Briefly summarised, age is discriminated against in that there are limits on recruitment ages. Disability is discriminated against in certain circumstances when someone would not be able to carry out their duty as a soldier. And finally, sex is discriminated against as females are currently unable to perform certain roles in the military. Sex is the most controversial of the 3 at the moment with females able to fill more and more roles they were previously unable to.

In certain instances The Army can also enforce dress and appearance regulations. Great care is taken however to try and prevent an infringement on people’s religious beliefs.

Why Is Equality And Diversity Important In The Army?

There are many reasons that come to me when thinking about this question.  But in every instance it is my opinion that diversity allows for a more effective fighting unit and team. Read my article that explores the equality in the pay structure in the British Army.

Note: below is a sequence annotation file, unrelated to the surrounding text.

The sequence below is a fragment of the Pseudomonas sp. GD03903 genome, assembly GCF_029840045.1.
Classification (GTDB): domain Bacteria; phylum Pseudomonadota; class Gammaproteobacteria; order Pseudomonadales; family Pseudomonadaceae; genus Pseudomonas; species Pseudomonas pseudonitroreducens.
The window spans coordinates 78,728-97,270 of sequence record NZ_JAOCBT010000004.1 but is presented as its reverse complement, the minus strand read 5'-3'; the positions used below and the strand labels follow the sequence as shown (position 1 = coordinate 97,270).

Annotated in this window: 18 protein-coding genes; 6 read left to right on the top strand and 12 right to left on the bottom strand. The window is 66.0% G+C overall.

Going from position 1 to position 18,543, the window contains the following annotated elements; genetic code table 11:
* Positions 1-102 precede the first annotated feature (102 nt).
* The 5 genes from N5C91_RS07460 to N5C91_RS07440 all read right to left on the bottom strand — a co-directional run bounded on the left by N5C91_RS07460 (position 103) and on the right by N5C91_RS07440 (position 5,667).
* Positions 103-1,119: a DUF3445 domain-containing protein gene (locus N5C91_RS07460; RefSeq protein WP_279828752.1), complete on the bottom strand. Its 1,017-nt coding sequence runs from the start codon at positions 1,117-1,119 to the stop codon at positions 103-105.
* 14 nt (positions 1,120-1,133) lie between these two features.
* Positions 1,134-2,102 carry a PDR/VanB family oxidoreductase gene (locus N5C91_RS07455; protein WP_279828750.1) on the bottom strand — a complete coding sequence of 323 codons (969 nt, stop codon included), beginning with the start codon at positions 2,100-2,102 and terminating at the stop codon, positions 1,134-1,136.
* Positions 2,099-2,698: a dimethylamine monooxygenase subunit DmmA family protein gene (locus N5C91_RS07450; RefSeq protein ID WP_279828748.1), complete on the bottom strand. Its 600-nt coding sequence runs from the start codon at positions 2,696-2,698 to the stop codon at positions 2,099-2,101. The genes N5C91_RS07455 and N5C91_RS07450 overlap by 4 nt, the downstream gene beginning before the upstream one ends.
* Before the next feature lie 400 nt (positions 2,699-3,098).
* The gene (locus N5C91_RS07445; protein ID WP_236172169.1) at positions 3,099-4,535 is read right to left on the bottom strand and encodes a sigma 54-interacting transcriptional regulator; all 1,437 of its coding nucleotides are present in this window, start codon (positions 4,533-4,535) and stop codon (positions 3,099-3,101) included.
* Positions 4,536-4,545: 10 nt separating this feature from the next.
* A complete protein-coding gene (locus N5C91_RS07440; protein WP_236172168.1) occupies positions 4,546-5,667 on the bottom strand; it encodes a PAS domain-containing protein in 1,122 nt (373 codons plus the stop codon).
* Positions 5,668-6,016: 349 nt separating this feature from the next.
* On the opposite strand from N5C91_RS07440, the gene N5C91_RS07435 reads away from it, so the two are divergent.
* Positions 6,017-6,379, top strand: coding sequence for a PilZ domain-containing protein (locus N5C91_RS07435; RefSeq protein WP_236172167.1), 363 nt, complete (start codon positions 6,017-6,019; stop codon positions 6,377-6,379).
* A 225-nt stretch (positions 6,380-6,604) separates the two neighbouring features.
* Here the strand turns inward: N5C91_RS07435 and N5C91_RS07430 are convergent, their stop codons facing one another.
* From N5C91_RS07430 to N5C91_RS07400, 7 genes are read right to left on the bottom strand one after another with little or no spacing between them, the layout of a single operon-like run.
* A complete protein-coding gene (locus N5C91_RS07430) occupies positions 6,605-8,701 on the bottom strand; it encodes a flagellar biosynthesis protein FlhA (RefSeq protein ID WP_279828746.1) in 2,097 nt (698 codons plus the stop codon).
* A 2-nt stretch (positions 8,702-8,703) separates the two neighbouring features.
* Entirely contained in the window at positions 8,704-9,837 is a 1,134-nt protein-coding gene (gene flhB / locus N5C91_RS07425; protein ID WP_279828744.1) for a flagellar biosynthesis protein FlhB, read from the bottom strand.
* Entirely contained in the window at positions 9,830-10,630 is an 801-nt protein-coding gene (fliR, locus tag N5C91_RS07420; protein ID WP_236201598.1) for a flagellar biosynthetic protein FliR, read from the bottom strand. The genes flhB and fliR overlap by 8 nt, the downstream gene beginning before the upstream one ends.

Listed below are just a few of the reasons:

Understanding Other Cultures

A soldier that is able to associate with a culture that the British Army may be operating in provides a huge advantage. Whether it’s due to the soldier’s upbringing, religion or region of upbringing; being able to empathise with local nationals and understand local traditions can often be more valuable than any other type of intelligence.

The British Army talk to local nationals in Afghanistan, 2008. Equality and Diversity

The British Army talk to local nationals in Afghanistan, 2008.

Speaking Other Languages